But her house cannot compete with the Yale history she has experienced. Her first boss, Brewster, had famously clashed with Vice President Spiro Agnew: Brewster had expressed skepticism that Black Panthers could get a fair trial in the United States, and Agnew had declared publicly that Yale should find a more “mature and responsible” president. It fell to Starolis, in the fall of 1973, to interrupt a meeting Brewster was holding in the Corporation Room to report that Agnew had resigned over a kickback scandal. The room erupted in cheers.

There was the day when the White House called, asking when “Mr. Giamatti would be arriving” for his appointment with then–Vice President Bush. Starolis realized with horror that she had put the appointment down for the wrong day. (She still seems embarrassed about it.) And she’ll never forget the call in 1989 reporting the heart attack that led to Giamatti’s death.

The actor Peter O’Toole once sang a complete rendition of “The Whiffenpoof Song” to her over the phone—and then sang it in person when he saw her next. Howard Lamar is “king of the one-liner—he’s Mark Twain, as far as I’m concerned.” And Brewster? She compares him to Cary Grant.

I first interviewed Starolis in 2009 for the Yale Daily News, the only interview she ever consented to (until now). She doesn’t like the limelight. It took me a year to convince her to sit for an interview and—even harder—for photographs.

At the time, I asked her what would happen when President Levin left office. “He’s very quiet about it,” she said. “I have asked him to give me a hint when that ever crosses his mind. We’ve always said they’ll wheel us out together.”

Levin’s announcement last fall that he would leave after 20 years in office took Starolis by surprise, though she was one of the first three or four people he told. But just as it gives Levin a chance for a second act, it has freed Starolis up as well: in January, she will begin work coordinating public programs at the Yale University Art Gallery. Forty years after walking into the personnel office, she’ll finally be working at a Yale museum. Jock Reynolds, the gallery’s director, explains his interest in hiring Starolis succinctly: “Do you know anyone who’s a better mentor of people at Yale than Regina?”

She and Levin enjoyed their last year together; they are each capable of biting humor, and it was on display more and more as the year went on. “He’s very funny,” Starolis said, remembering some of what Levin had muttered under his breath after meetings. (True to form, she wouldn’t share any of it for publication.)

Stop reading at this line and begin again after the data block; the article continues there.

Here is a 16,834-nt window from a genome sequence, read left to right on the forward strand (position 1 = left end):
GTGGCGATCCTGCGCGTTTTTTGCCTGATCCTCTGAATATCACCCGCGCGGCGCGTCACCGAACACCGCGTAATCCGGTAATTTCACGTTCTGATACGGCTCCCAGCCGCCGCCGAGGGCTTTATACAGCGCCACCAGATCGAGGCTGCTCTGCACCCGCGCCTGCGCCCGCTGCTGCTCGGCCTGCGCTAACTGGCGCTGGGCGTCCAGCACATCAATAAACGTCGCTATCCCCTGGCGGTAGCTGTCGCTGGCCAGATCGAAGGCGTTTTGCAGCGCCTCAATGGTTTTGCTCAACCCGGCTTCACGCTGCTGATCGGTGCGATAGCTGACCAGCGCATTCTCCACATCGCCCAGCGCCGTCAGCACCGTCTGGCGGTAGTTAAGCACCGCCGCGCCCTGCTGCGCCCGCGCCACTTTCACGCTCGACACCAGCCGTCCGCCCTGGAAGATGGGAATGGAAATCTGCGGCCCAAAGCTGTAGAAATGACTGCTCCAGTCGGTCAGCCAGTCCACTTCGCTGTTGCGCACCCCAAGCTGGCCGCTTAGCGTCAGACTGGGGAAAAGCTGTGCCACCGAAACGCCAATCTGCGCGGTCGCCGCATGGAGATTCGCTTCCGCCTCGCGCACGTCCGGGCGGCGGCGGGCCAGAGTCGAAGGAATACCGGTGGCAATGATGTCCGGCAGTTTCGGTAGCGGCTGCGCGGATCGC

She also says Levin was the most productive president she worked for. “Does he micro-manage? Yes. And that’s why he was successful.” As for Levin’s famously sharp memory: no, he’s not infallible—but he comes close enough that when he did forget something, she jokes, “sometimes it felt like he was just testing me.”

Peter Salovey ’86PhD and his wife, Marta Moret ’84MPH, took Starolis to dinner not long after Salovey was announced as Levin’s successor. He would have been “delighted” if Starolis had wanted to serve a seventh Yale president, he says. They have known each other for decades—ever since Salovey was president of the Graduate and Professional Student Senate in the 1980s. “What I remember from those days,” says Salovey, “and what I would say is characteristic of Regina for the entire time she worked at Yale, is that she made you feel your presence in Woodbridge Hall was desired and important, even if you were a graduate school student arriving unannounced.”

Starolis believes all should feel welcome at Woodbridge Hall; she even remembers the sit-ins of the ’70s with nostalgia (not that she’s eager to repeat them). Warmth, says Salovey, is “something we’ve all learned from Regina. When I see my staff here greeting visitors, and I see them making people feel special and welcome, I can’t help but think of her.”